Portrait of Dorothy Catherine Draper

Believed to be the first photographic portrait made in the United States, this portrait of Dorothy Catherine Draper was originally taken by her brother Dr. John W. Draper (1811-1882) in his Washington Square studio at the New York University in 1839 or 1840, within the first year of Louis Jacques Mande Daguerre's announcement in Paris of his invention of the daguerreotype process. Identified as a copy daguerreotype, this reproduction was made by Draper's son Daniel when the original was displayed at the 1893 Columbian Exposition in Chicago, Illinois. The original daguerreotype was damaged during an attempt at restoration early in the 1930s.
Currently not on view
Date made
Draper, Daniel
Place Made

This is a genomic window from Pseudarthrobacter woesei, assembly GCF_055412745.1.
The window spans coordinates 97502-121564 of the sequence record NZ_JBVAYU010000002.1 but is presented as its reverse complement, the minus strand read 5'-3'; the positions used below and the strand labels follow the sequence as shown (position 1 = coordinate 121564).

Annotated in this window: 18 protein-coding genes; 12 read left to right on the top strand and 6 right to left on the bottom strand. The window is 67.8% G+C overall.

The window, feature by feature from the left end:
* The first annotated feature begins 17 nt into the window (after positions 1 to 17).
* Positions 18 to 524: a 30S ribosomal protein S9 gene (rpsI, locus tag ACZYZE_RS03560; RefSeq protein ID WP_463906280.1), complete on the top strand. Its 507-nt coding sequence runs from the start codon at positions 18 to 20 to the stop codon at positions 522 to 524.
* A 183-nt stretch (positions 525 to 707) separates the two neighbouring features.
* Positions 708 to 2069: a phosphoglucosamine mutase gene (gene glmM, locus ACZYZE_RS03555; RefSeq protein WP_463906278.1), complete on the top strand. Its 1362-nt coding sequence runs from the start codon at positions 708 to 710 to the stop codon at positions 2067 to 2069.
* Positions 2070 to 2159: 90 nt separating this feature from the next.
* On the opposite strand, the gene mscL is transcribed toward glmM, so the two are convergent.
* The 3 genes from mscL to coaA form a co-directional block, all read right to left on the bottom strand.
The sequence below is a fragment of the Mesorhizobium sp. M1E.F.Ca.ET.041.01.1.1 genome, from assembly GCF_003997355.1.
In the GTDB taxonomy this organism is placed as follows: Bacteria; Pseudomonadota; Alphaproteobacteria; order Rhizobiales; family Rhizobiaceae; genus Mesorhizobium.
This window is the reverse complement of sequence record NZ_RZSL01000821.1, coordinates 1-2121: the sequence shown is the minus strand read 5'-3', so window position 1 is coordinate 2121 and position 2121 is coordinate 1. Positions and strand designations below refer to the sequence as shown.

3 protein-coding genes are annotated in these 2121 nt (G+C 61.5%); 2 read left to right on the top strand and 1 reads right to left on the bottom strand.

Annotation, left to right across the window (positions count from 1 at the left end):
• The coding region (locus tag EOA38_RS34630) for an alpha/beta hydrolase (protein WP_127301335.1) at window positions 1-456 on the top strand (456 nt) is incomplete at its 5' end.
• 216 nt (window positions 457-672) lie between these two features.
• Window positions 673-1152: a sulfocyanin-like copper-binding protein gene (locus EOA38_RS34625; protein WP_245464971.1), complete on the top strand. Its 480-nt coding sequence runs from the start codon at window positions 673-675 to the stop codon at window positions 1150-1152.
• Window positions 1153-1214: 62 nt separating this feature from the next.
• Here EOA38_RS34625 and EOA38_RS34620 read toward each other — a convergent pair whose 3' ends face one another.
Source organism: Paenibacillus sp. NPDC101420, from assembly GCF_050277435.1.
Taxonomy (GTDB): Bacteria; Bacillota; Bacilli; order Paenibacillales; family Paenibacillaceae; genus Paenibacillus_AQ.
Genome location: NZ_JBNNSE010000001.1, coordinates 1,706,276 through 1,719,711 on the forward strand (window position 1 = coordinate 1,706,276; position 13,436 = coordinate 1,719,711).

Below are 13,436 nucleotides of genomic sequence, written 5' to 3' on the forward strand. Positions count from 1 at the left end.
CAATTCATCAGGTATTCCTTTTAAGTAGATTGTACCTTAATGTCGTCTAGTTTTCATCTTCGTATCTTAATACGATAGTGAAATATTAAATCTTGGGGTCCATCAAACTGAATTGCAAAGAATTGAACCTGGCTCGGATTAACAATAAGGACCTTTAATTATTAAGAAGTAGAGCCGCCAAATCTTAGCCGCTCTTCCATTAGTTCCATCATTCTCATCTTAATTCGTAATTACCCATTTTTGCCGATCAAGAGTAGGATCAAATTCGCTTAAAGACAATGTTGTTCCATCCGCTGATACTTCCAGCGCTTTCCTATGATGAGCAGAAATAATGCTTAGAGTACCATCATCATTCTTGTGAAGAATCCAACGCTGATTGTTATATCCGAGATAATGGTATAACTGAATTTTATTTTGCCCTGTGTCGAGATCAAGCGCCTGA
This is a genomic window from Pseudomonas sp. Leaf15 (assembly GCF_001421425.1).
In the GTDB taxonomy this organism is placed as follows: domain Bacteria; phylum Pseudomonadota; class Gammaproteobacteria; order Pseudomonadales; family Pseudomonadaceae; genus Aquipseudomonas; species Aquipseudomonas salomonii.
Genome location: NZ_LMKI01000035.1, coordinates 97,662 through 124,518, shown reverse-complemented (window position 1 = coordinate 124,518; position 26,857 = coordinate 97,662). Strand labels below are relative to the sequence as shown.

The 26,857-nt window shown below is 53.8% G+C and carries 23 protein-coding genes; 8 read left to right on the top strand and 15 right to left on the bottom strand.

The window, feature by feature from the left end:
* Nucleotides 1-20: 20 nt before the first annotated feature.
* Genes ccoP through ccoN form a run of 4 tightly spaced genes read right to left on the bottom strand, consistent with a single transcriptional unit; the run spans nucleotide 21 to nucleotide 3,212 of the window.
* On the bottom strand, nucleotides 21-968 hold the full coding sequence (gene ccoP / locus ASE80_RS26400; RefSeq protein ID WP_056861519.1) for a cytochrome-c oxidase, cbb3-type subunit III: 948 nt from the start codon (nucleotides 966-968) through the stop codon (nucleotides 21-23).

United States: New York, New York
Physical Description
glass (overall material)
paper (overall material)
wood (overall material)
metal (overall material)
overall: 4 1/4 in x 3 1/4 in; 10.795 cm x 8.255 cm
ID Number
accession number
catalog number
Credit Line
Gift of John William Christopher Draper and James Christopher Draper
related event
World's Industrial and Cotton Centennial Exposition
See more items in
Culture and the Arts: Photographic History
Data Source
National Museum of American History


Photography is one of the greatest inventions in the human history. Thanks to this wonderful invention, we can see how people nearly 180 years ago looked like as if they were still alive. Yes, this good-looking lady will live forever in this photograph. Probably, my pictures would be viewed with amagement by people in the 23rd century.

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